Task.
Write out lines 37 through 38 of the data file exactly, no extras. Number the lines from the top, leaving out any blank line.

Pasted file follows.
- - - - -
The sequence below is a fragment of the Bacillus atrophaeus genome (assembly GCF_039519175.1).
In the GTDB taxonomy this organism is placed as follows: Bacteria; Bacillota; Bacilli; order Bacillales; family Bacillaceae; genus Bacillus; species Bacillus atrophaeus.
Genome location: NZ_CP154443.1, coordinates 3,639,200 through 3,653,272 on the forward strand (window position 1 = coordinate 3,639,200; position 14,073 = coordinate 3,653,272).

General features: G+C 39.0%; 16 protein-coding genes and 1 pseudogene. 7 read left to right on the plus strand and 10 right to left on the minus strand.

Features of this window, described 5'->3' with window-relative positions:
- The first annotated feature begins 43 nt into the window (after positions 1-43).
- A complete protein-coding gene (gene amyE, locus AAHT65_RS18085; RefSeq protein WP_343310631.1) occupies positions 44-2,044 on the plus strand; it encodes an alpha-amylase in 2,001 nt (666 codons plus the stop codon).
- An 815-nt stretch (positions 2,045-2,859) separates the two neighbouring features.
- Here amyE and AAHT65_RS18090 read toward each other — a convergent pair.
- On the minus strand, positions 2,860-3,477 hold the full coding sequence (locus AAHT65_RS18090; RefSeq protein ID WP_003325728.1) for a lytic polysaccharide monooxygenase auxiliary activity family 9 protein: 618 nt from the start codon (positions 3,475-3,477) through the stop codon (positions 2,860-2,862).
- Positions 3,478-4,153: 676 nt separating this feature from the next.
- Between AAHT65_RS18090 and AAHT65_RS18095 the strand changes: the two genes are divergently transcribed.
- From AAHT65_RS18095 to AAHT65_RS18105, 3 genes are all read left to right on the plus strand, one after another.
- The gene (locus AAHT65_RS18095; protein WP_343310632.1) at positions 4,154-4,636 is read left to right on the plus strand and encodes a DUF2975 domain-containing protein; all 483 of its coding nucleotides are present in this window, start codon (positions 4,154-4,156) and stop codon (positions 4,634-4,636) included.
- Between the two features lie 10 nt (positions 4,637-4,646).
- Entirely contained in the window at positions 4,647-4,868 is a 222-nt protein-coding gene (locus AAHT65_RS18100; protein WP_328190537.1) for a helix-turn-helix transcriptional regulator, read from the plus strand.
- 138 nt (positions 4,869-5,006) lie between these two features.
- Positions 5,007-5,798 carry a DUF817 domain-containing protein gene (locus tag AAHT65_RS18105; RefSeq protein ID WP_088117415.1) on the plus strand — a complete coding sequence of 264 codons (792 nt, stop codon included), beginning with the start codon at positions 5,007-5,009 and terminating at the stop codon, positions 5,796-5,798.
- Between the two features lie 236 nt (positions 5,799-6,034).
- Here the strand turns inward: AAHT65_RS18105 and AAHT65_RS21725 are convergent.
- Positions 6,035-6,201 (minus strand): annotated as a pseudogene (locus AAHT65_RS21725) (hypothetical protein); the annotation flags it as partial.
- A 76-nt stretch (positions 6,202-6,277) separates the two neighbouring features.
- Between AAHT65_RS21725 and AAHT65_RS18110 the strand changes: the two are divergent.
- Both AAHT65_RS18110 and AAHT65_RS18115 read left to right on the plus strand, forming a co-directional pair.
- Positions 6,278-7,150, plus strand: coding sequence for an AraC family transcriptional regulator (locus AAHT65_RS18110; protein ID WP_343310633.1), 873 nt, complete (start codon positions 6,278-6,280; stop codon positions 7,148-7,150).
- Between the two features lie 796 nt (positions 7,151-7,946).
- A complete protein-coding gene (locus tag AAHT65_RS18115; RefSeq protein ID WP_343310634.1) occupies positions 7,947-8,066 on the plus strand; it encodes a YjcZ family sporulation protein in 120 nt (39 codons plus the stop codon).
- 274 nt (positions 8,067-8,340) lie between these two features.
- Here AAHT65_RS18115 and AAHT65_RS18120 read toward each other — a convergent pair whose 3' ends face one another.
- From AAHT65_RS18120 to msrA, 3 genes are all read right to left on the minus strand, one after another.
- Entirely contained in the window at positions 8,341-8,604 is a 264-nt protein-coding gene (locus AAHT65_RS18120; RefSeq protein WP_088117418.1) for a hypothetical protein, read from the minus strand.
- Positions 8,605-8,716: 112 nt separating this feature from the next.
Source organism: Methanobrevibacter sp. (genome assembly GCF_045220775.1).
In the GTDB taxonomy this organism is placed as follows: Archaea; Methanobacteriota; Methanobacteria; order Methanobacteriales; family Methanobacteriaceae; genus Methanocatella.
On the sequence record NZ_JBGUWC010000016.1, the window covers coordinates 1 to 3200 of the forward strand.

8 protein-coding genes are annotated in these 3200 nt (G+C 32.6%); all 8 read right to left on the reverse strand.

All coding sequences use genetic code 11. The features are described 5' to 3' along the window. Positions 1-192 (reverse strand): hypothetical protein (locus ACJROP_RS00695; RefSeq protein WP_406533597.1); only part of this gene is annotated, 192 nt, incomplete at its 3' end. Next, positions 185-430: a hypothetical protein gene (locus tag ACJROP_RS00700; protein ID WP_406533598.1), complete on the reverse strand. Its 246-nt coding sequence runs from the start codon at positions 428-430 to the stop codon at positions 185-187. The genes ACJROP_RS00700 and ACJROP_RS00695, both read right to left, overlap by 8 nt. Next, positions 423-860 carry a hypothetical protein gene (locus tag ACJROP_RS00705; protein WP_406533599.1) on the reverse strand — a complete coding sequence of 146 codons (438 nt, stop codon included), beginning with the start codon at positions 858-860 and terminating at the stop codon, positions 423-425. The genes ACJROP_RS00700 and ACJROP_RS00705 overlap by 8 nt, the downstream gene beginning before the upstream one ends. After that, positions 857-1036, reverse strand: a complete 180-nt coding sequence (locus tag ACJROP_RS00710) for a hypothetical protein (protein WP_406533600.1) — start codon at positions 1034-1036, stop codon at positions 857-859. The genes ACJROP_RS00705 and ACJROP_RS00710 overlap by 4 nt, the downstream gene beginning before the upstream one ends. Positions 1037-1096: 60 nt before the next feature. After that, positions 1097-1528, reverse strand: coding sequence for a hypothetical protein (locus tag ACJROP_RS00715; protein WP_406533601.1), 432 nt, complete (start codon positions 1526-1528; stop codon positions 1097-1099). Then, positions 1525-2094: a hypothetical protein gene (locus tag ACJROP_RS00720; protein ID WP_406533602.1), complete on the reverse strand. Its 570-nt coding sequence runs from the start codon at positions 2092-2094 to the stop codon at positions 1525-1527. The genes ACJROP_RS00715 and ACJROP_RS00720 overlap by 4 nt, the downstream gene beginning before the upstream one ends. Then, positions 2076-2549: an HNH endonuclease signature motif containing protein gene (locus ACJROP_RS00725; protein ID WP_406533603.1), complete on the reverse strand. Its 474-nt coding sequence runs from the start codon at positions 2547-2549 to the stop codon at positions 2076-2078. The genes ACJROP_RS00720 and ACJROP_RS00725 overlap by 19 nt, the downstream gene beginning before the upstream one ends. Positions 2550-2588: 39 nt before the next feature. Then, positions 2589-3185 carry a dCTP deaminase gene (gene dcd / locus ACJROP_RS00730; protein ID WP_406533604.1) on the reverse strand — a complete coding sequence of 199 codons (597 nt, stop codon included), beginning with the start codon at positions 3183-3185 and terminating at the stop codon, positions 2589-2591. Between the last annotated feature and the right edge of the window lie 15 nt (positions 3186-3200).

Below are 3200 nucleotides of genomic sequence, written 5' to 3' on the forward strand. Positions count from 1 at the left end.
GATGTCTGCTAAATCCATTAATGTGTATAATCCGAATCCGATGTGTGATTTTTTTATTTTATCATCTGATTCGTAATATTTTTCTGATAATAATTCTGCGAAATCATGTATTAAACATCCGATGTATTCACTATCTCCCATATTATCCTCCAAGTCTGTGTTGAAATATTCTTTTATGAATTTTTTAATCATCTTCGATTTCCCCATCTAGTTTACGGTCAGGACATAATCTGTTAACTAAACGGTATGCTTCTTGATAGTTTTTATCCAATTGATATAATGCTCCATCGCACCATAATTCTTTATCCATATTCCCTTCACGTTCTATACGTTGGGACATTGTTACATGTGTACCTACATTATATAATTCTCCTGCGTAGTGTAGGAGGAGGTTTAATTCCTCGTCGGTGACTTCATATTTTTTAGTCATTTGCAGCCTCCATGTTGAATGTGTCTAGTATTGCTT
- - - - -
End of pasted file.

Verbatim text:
All coding sequences use genetic code 11. The features are described 5' to 3' along the window. Positions 1-192 (reverse strand): hypothetical protein (locus ACJROP_RS00695; RefSeq protein WP_406533597.1); only part of this gene is annotated, 192 nt, incomplete at its 3' end. Next, positions 185-430: a hypothetical protein gene (locus tag ACJROP_RS00700; protein ID WP_406533598.1), complete on the reverse strand. Its 246-nt coding sequence runs from the start codon at positions 428-430 to the stop codon at positions 185-187. The genes ACJROP_RS00700 and ACJROP_RS00695, both read right to left, overlap by 8 nt. Next, positions 423-860 carry a hypothetical protein gene (locus tag ACJROP_RS00705; protein WP_406533599.1) on the reverse strand — a complete coding sequence of 146 codons (438 nt, stop codon included), beginning with the start codon at positions 858-860 and terminating at the stop codon, positions 423-425. The genes ACJROP_RS00700 and ACJROP_RS00705 overlap by 8 nt, the downstream gene beginning before the upstream one ends. After that, positions 857-1036, reverse strand: a complete 180-nt coding sequence (locus tag ACJROP_RS00710) for a hypothetical protein (protein WP_406533600.1) — start codon at positions 1034-1036, stop codon at positions 857-859. The genes ACJROP_RS00705 and ACJROP_RS00710 overlap by 4 nt, the downstream gene beginning before the upstream one ends. Positions 1037-1096: 60 nt before the next feature. After that, positions 1097-1528, reverse strand: coding sequence for a hypothetical protein (locus tag ACJROP_RS00715; protein WP_406533601.1), 432 nt, complete (start codon positions 1526-1528; stop codon positions 1097-1099). Then, positions 1525-2094: a hypothetical protein gene (locus tag ACJROP_RS00720; protein ID WP_406533602.1), complete on the reverse strand. Its 570-nt coding sequence runs from the start codon at positions 2092-2094 to the stop codon at positions 1525-1527. The genes ACJROP_RS00715 and ACJROP_RS00720 overlap by 4 nt, the downstream gene beginning before the upstream one ends. Then, positions 2076-2549: an HNH endonuclease signature motif containing protein gene (locus ACJROP_RS00725; protein ID WP_406533603.1), complete on the reverse strand. Its 474-nt coding sequence runs from the start codon at positions 2547-2549 to the stop codon at positions 2076-2078. The genes ACJROP_RS00720 and ACJROP_RS00725 overlap by 19 nt, the downstream gene beginning before the upstream one ends. Positions 2550-2588: 39 nt before the next feature. Then, positions 2589-3185 carry a dCTP deaminase gene (gene dcd / locus ACJROP_RS00730; protein ID WP_406533604.1) on the reverse strand — a complete coding sequence of 199 codons (597 nt, stop codon included), beginning with the start codon at positions 3183-3185 and terminating at the stop codon, positions 2589-2591. Between the last annotated feature and the right edge of the window lie 15 nt (positions 3186-3200).

Below are 3200 nucleotides of genomic sequence, written 5' to 3' on the forward strand. Positions count from 1 at the left end.